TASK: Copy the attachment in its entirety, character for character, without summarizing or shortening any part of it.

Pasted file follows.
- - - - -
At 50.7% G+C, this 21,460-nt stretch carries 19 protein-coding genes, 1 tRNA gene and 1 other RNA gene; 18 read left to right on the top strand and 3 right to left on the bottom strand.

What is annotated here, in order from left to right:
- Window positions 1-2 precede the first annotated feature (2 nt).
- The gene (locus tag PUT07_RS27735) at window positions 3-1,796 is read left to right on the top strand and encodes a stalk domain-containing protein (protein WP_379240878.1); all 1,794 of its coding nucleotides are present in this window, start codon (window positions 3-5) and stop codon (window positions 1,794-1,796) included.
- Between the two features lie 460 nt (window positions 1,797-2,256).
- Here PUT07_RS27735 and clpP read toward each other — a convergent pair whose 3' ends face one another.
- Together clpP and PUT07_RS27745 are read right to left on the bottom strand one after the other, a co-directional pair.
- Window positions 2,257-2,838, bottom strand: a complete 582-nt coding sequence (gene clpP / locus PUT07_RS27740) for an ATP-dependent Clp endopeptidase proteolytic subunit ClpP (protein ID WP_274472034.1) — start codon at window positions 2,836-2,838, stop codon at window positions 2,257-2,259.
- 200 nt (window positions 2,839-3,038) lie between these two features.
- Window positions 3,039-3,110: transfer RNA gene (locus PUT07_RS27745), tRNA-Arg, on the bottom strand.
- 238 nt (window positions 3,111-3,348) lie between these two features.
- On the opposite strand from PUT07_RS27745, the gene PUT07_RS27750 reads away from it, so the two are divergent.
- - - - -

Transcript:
At 50.7% G+C, this 21,460-nt stretch carries 19 protein-coding genes, 1 tRNA gene and 1 other RNA gene; 18 read left to right on the top strand and 3 right to left on the bottom strand.

What is annotated here, in order from left to right:
- Window positions 1-2 precede the first annotated feature (2 nt).
- The gene (locus tag PUT07_RS27735) at window positions 3-1,796 is read left to right on the top strand and encodes a stalk domain-containing protein (protein WP_379240878.1); all 1,794 of its coding nucleotides are present in this window, start codon (window positions 3-5) and stop codon (window positions 1,794-1,796) included.
- Between the two features lie 460 nt (window positions 1,797-2,256).
- Here PUT07_RS27735 and clpP read toward each other — a convergent pair whose 3' ends face one another.
- Together clpP and PUT07_RS27745 are read right to left on the bottom strand one after the other, a co-directional pair.
- Window positions 2,257-2,838, bottom strand: a complete 582-nt coding sequence (gene clpP / locus PUT07_RS27740) for an ATP-dependent Clp endopeptidase proteolytic subunit ClpP (protein ID WP_274472034.1) — start codon at window positions 2,836-2,838, stop codon at window positions 2,257-2,259.
- 200 nt (window positions 2,839-3,038) lie between these two features.
- Window positions 3,039-3,110: transfer RNA gene (locus PUT07_RS27745), tRNA-Arg, on the bottom strand.
- 238 nt (window positions 3,111-3,348) lie between these two features.
- On the opposite strand from PUT07_RS27745, the gene PUT07_RS27750 reads away from it, so the two are divergent.